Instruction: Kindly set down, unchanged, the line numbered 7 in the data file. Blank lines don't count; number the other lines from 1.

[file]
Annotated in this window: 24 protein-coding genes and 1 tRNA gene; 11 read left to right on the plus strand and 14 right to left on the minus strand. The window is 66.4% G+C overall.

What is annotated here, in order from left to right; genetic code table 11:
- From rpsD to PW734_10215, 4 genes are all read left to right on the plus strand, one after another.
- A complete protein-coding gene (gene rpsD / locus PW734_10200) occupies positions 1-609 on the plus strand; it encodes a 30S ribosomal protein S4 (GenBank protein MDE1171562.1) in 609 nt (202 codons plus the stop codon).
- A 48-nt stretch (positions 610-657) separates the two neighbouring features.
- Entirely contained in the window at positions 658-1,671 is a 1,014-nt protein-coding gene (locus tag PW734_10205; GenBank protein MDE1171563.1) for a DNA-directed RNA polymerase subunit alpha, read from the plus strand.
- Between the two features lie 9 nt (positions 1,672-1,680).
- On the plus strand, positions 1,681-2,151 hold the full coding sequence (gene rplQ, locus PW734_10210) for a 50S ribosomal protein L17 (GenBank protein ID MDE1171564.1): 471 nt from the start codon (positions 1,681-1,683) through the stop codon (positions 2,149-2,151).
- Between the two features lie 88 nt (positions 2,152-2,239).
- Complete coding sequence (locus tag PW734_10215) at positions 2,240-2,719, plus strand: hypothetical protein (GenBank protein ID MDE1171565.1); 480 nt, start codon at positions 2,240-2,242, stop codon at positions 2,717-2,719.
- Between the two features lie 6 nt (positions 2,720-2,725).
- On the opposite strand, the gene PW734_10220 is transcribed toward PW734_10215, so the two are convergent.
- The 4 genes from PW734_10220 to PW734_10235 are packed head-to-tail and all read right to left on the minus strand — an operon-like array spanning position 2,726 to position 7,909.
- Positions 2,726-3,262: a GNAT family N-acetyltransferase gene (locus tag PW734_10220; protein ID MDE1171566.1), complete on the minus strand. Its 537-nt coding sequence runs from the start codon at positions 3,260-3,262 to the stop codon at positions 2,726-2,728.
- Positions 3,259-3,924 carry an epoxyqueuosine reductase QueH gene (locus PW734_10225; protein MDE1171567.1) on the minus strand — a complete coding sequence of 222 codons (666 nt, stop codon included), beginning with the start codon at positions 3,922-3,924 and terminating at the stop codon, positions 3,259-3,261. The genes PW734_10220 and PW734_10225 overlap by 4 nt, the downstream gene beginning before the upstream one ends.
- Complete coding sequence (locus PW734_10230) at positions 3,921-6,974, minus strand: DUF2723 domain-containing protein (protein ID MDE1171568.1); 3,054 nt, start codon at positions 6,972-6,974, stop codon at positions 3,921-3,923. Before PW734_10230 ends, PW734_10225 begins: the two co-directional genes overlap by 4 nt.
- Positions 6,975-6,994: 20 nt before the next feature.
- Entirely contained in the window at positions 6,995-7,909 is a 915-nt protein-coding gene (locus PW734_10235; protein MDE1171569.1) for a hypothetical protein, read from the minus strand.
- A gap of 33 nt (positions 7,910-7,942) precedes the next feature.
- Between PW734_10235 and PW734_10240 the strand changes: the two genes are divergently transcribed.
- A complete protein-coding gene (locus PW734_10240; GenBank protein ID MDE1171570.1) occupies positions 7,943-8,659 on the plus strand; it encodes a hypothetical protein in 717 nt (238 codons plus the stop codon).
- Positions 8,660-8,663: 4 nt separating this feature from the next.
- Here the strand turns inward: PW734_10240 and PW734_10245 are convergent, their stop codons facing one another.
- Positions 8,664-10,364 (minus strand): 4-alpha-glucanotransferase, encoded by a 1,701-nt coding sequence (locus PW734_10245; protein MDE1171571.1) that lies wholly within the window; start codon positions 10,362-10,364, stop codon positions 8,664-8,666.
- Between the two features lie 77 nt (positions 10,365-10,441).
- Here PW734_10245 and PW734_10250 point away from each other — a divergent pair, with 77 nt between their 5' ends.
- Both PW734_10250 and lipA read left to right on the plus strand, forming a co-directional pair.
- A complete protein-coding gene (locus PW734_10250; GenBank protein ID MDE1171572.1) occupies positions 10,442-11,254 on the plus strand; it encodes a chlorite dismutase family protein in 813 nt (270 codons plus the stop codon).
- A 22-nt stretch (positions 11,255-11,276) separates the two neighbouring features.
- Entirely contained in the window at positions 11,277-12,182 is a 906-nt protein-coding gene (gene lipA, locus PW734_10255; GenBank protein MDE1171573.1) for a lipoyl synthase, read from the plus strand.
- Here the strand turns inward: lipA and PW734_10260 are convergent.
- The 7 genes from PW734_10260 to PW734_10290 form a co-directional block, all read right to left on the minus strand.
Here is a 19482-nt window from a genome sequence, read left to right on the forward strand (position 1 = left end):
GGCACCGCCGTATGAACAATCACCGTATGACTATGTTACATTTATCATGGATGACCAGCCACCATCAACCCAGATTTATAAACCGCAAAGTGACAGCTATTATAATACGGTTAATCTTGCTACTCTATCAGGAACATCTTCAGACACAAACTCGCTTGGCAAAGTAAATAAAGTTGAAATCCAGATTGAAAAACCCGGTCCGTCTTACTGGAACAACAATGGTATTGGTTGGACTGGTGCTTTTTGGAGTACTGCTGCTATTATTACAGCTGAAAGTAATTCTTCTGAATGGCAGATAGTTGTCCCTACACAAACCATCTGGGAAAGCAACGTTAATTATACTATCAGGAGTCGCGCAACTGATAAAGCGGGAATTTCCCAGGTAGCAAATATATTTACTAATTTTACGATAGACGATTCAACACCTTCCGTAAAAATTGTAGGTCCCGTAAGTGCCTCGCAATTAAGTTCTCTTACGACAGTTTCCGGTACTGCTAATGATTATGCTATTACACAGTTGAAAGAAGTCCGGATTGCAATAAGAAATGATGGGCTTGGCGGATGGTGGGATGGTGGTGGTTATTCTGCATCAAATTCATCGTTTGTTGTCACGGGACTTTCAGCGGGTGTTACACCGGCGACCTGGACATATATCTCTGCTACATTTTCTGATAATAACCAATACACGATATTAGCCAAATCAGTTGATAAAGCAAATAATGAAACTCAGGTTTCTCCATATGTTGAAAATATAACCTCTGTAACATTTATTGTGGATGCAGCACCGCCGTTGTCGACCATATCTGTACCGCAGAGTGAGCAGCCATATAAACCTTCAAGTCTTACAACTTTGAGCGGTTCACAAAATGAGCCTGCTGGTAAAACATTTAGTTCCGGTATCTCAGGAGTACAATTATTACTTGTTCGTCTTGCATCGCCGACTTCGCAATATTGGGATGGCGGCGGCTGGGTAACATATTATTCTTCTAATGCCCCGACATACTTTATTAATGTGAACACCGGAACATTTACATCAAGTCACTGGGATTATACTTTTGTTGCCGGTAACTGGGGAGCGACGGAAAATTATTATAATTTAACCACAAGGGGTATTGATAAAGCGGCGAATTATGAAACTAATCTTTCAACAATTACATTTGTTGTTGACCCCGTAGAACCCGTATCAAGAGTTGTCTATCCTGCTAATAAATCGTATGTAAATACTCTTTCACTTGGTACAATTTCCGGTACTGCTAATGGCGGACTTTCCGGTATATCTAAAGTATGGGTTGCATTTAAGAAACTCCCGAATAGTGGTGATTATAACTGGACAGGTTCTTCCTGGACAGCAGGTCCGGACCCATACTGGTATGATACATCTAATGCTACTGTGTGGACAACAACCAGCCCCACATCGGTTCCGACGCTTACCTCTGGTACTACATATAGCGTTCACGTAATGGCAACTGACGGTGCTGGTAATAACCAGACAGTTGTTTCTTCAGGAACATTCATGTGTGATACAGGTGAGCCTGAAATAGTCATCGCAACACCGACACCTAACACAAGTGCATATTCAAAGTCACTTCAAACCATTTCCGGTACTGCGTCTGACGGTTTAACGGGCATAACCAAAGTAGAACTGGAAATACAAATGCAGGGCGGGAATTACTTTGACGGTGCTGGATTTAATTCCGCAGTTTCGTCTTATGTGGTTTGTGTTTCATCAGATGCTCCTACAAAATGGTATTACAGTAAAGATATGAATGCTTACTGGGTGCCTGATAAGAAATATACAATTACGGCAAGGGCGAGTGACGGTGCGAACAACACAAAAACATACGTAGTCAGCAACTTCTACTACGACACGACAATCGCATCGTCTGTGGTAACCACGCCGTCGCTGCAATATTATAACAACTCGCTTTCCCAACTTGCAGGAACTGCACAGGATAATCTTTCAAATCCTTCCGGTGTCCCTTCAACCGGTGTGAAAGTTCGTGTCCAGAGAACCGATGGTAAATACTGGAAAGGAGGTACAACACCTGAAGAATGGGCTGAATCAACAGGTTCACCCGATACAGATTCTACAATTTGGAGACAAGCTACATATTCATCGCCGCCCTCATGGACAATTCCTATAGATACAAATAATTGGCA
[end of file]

- Between the two features lie 9 nt (positions 1,672-1,680).